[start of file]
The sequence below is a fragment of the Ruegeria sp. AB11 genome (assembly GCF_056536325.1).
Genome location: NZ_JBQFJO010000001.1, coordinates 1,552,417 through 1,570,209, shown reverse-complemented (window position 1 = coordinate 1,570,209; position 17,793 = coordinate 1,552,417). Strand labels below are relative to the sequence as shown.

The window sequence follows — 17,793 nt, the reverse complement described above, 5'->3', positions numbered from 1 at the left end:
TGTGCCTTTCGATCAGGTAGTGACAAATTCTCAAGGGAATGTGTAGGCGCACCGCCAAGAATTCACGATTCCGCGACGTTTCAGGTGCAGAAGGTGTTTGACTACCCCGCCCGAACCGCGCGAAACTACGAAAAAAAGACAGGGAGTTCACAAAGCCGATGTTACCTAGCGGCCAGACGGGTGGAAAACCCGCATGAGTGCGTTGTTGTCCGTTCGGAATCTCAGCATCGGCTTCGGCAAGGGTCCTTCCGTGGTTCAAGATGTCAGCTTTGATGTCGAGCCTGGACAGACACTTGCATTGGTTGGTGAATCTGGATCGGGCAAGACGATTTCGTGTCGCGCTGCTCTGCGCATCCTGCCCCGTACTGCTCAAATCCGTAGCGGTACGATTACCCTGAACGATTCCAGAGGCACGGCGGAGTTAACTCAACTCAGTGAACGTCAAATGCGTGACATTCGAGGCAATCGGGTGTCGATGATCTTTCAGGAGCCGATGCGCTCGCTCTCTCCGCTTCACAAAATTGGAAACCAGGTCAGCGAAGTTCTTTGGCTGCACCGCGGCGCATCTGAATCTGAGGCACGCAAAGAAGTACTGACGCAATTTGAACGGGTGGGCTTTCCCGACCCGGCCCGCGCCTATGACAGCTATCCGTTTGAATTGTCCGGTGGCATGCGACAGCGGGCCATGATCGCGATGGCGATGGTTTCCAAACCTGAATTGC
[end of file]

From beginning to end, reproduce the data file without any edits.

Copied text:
The sequence below is a fragment of the Ruegeria sp. AB11 genome (assembly GCF_056536325.1).
Genome location: NZ_JBQFJO010000001.1, coordinates 1,552,417 through 1,570,209, shown reverse-complemented (window position 1 = coordinate 1,570,209; position 17,793 = coordinate 1,552,417). Strand labels below are relative to the sequence as shown.

The window sequence follows — 17,793 nt, the reverse complement described above, 5'->3', positions numbered from 1 at the left end:
TGTGCCTTTCGATCAGGTAGTGACAAATTCTCAAGGGAATGTGTAGGCGCACCGCCAAGAATTCACGATTCCGCGACGTTTCAGGTGCAGAAGGTGTTTGACTACCCCGCCCGAACCGCGCGAAACTACGAAAAAAAGACAGGGAGTTCACAAAGCCGATGTTACCTAGCGGCCAGACGGGTGGAAAACCCGCATGAGTGCGTTGTTGTCCGTTCGGAATCTCAGCATCGGCTTCGGCAAGGGTCCTTCCGTGGTTCAAGATGTCAGCTTTGATGTCGAGCCTGGACAGACACTTGCATTGGTTGGTGAATCTGGATCGGGCAAGACGATTTCGTGTCGCGCTGCTCTGCGCATCCTGCCCCGTACTGCTCAAATCCGTAGCGGTACGATTACCCTGAACGATTCCAGAGGCACGGCGGAGTTAACTCAACTCAGTGAACGTCAAATGCGTGACATTCGAGGCAATCGGGTGTCGATGATCTTTCAGGAGCCGATGCGCTCGCTCTCTCCGCTTCACAAAATTGGAAACCAGGTCAGCGAAGTTCTTTGGCTGCACCGCGGCGCATCTGAATCTGAGGCACGCAAAGAAGTACTGACGCAATTTGAACGGGTGGGCTTTCCCGACCCGGCCCGCGCCTATGACAGCTATCCGTTTGAATTGTCCGGTGGCATGCGACAGCGGGCCATGATCGCGATGGCGATGGTTTCCAAACCTGAATTGC